Bristol, Apr 2018
The Fourth Samurai tells the tale of some samurais, another samurai, a meteor that fell to earth, and a beautiful sword.
The room is clean, minimalist, brightly lit, and spacious. Beautiful decorations and very few red herrings make the game fun to play. The puzzles could have been harder, and there could have been a little more content to the room (we finished it as a pair with 1 new player and no hints in a little over half an hour) – but it’s worth playing for what there is, because what there is is fun!
Everything begins with a neat physical task that leads into the main playing area – and each step of the way, the puzzles and tasks intuitively flow to the next. There’s room for a little more feedback on occasion – we were a little confused about when we’d completed a couple of the tasks (or if a particular task was the one referred to in a clue we’d found), and what their effects were – but a little poking around after completing those particular tasks led to results pretty quickly!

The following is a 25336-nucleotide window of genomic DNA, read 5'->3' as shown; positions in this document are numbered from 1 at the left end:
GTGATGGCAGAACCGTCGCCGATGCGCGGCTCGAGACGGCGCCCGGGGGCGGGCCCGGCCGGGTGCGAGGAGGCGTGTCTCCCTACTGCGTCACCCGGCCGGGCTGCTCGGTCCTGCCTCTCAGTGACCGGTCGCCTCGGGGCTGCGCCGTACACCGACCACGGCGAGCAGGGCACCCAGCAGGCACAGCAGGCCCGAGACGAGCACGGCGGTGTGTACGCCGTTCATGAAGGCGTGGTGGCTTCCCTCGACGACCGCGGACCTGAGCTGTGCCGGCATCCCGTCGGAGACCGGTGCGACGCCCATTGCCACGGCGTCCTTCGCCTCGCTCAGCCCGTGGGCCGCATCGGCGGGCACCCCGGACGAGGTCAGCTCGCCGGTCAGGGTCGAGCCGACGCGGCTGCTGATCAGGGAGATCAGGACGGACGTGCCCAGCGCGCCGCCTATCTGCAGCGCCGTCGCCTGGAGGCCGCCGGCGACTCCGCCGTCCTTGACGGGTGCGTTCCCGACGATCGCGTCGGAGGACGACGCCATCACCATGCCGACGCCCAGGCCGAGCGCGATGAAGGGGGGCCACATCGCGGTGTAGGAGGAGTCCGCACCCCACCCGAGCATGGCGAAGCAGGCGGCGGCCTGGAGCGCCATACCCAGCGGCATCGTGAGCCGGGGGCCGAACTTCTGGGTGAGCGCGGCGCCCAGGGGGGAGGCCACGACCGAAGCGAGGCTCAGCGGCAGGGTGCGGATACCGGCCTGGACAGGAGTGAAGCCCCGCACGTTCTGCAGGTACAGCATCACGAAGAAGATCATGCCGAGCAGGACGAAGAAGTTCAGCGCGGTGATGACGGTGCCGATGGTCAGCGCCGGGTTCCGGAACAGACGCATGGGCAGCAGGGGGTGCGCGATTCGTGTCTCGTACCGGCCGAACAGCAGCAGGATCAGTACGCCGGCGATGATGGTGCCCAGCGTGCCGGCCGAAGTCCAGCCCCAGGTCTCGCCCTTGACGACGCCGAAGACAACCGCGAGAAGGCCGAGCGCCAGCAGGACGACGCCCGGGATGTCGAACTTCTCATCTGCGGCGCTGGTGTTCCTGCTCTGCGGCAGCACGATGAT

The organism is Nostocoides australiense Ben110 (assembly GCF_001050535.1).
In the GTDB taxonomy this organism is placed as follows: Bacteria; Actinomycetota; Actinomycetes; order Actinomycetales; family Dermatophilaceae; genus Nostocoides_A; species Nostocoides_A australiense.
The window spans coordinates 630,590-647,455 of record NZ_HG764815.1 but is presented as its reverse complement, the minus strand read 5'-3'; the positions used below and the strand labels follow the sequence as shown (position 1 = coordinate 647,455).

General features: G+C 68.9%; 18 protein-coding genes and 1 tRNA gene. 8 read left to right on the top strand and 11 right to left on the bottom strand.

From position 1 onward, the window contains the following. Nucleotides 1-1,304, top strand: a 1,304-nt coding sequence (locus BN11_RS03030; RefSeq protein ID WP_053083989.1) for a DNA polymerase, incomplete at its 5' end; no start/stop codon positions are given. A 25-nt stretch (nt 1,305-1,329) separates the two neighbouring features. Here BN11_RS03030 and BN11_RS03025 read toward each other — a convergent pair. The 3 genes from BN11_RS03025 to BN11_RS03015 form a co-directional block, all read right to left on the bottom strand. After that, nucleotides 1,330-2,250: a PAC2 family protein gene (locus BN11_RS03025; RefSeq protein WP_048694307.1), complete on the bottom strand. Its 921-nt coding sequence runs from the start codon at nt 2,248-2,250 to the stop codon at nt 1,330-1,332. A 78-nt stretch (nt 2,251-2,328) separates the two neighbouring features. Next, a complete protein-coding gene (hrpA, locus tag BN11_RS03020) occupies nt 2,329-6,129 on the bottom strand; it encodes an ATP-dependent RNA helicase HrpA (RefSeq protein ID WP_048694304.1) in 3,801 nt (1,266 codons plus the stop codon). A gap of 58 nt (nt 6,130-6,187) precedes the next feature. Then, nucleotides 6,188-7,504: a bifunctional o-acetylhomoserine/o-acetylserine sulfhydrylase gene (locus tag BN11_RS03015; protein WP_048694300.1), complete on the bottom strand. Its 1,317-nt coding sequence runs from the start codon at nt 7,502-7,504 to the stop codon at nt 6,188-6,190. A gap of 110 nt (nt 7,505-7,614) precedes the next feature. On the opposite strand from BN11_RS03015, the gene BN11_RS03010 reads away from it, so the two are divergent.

Background music and sound effects play an important part in immersion, and the game’s atmosphere didn’t disappoint.
There’s a lot to recommend this room, despite its short playing time. Do play.
I’d add a warning that this is a room well suited to playing as a pair, which could work less with with a bigger group – an early puzzle could become a frustrating bottleneck, since it’s potentially time consuming and can only be tackled by one person at a time, and the rest is fairly linear. Most enthusiast pairs will also find it an entirely approachable level of difficulty.
Playing the same game on a later occasion and in a different location (Oxford), I found the aesthetics quietly appealing. You probably won’t be raving about how it looks months afterwards, but they’ve created a pleasant space to play in, with background audio that keeps you from getting too relaxed without becoming intrusive. For such an apparently sparse layout there’s a surprising amount of search to do, and the zero-padlock design complements the uncluttered space.
Perhaps it could make a little less use of clues in the form of messages on paper scrolls, but I found it an enjoyable if slightly short game to play through, with good production values and a satisfying finish.